Posted in Work by Foucault on 14 June 2012 |
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McConnell, Fiona (2012). “Governmentality to practise the state? Constructing a Tibetan population in exile”. Environment and planning. D, Society & space, 30 (1), p. 78-95.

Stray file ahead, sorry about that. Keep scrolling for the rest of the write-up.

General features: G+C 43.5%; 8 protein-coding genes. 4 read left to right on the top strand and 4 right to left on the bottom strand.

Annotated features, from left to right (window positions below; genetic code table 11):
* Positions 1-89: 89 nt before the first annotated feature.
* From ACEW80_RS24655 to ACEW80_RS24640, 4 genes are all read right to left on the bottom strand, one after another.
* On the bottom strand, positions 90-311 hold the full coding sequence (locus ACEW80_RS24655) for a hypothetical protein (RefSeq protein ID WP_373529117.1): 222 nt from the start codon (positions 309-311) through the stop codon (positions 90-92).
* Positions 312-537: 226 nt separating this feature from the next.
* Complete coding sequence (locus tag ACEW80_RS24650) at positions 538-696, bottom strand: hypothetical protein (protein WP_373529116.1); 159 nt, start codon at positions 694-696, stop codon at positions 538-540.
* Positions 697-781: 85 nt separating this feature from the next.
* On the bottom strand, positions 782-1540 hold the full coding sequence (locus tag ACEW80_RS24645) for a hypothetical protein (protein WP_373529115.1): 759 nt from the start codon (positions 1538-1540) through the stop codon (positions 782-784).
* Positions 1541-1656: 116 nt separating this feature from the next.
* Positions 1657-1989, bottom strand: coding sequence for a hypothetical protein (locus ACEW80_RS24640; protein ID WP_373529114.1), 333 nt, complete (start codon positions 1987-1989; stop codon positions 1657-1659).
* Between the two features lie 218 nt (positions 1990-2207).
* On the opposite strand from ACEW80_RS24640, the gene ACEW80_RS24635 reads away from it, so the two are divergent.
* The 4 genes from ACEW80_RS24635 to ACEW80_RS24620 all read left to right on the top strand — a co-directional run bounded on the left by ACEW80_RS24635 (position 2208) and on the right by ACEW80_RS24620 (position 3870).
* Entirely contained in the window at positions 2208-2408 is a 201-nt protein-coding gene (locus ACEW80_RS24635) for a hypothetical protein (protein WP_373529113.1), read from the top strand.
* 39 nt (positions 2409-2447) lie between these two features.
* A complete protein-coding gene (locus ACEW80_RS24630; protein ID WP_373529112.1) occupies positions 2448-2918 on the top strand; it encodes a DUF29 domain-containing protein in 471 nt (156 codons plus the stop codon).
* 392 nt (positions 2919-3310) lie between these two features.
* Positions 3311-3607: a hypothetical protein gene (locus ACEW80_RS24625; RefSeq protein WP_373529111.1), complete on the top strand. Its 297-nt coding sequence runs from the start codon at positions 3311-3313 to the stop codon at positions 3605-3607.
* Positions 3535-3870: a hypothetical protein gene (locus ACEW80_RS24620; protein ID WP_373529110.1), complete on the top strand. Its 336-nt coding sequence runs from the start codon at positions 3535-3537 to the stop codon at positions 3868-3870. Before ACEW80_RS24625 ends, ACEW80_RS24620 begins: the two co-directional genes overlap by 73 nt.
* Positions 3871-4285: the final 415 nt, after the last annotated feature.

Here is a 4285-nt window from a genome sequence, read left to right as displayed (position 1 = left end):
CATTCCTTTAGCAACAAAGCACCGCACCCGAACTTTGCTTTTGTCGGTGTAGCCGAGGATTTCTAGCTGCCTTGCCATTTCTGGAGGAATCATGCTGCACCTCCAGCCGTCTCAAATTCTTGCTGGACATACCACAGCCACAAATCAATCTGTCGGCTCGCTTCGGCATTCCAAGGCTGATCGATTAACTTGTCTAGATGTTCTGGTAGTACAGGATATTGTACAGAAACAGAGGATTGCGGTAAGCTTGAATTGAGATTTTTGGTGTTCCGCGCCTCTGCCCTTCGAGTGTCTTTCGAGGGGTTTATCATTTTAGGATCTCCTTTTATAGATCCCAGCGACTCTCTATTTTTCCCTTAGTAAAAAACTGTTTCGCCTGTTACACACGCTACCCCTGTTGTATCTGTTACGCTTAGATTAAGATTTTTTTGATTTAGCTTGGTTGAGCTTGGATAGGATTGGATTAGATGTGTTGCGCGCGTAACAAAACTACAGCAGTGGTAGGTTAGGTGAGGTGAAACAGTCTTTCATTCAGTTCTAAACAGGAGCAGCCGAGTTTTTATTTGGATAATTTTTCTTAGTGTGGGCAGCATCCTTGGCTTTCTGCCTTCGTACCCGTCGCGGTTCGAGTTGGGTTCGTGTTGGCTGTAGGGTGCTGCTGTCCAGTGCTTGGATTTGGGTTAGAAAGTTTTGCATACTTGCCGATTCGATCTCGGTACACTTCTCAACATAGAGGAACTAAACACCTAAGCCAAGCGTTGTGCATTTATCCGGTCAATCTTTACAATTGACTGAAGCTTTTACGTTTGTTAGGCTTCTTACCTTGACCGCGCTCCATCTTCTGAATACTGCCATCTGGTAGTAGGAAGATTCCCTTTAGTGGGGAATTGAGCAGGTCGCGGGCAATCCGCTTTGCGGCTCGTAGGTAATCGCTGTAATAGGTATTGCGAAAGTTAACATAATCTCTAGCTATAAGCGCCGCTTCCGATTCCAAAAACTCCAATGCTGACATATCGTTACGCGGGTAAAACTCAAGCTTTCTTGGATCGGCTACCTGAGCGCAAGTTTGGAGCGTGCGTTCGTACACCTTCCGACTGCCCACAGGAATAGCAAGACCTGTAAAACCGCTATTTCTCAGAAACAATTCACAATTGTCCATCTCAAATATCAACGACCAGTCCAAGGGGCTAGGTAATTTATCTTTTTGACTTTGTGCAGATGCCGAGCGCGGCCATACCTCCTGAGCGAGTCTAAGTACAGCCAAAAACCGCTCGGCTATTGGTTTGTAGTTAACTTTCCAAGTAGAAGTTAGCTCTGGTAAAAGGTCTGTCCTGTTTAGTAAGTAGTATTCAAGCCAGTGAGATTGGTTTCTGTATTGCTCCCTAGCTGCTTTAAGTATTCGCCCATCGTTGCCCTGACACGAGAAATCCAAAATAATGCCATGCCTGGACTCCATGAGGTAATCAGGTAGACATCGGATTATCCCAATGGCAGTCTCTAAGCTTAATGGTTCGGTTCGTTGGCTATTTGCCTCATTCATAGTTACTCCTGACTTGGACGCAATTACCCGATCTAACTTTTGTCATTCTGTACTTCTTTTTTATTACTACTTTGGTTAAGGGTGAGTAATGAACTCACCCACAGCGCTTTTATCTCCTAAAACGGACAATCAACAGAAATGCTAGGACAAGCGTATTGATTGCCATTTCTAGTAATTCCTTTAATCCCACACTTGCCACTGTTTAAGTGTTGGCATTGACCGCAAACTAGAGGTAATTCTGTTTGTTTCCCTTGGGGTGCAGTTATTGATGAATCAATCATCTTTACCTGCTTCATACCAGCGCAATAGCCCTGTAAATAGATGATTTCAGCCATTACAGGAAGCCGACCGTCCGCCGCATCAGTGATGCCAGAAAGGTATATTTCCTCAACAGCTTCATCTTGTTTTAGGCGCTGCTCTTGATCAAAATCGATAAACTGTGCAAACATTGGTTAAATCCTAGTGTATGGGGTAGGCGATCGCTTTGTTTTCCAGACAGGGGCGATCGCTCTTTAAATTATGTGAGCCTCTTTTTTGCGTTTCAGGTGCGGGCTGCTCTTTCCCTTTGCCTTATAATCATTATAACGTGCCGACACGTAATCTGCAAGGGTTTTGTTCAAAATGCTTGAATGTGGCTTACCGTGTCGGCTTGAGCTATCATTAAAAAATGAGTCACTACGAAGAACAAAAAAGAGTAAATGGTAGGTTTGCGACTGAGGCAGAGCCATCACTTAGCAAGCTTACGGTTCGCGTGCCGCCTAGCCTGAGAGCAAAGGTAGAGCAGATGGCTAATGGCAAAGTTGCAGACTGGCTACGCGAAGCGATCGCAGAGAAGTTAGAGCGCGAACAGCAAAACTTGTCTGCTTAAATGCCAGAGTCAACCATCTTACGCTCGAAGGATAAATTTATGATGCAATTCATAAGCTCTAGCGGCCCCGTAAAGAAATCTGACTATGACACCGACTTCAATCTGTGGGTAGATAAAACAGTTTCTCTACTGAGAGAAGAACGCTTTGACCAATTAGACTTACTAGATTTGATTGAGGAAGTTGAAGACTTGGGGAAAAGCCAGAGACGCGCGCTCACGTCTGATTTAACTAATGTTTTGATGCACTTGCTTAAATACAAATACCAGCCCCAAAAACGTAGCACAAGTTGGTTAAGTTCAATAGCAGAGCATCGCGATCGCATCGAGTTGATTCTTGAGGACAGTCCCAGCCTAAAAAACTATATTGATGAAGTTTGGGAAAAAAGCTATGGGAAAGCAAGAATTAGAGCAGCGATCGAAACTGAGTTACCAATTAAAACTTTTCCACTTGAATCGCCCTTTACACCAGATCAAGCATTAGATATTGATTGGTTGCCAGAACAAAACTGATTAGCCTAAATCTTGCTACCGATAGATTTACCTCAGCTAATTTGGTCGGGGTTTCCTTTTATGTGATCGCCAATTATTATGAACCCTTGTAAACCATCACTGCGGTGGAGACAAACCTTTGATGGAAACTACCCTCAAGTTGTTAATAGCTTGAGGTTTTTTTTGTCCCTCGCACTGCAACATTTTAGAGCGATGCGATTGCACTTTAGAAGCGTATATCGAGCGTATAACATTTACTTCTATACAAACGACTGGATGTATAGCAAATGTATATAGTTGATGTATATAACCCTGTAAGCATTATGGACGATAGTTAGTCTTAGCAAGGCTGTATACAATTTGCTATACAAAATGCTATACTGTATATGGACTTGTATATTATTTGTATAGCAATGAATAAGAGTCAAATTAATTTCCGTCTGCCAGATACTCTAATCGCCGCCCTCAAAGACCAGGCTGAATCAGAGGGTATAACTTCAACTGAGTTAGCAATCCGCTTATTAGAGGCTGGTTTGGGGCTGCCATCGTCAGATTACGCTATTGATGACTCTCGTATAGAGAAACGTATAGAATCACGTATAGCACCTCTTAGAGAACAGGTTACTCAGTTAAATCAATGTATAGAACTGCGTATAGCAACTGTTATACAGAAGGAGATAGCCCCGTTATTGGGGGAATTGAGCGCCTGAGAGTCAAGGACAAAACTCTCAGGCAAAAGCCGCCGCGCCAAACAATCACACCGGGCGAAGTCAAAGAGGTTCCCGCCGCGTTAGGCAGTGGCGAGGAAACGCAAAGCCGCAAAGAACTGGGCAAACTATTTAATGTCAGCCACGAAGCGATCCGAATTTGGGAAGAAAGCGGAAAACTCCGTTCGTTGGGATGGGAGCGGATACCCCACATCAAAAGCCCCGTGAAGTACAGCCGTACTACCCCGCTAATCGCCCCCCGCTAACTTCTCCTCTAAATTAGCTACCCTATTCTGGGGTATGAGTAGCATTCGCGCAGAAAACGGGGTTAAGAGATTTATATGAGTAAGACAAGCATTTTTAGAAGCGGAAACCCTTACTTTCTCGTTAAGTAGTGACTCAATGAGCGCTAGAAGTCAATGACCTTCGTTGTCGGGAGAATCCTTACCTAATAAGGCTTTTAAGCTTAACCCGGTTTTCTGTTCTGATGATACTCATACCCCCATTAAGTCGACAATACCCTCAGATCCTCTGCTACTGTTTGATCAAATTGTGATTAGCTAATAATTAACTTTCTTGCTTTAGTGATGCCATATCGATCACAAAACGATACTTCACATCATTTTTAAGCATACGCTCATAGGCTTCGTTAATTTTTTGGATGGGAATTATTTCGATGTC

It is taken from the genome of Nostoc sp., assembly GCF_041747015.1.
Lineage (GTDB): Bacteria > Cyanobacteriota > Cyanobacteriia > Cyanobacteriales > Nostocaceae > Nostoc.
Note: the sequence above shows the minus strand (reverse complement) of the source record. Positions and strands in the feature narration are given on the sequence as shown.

Drawing on the extraterritorial and nonstate centric form of power found in Foucault’s notion of governmentality, I contribute to three emerging debates: the extent to which governmentality is a state or nonstate practice, the question of what is being governed, and the relationship between biopolitics and cultural politics. Focusing on the governance strategies of the Tibetan Government-in-Exile (TGiE) based in India, I explore how ideas of governmentality inform an understanding of what kind of polity this is and, in turn, how this case both confirms and challenges understandings of governance practices and the construction of a population. As I examine the range of techniques used by TGiE to bring into visibility the exile Tibetan population, my attention focuses on the simultaneous totalising and individualising strategies of biopolitics, the importance of population given the lack of territory, and the intersection of exile realities with such practices of governmentality. Taking as a framework Hannah’s three ‘moments’ in the cycle of social control observation, normalising judgment, and regulation-I examine how TGiE seeks to know its population through technologies, imagines and normalises the population through discourses, and manages the population by regulating conduct. Finally, in analysing TGiE’s creation of the ‘population’ as a strategy to legitimise its governance, I conclude by outlining how this study informs debates regarding the cultural context of governmentality and its relationship to territory.
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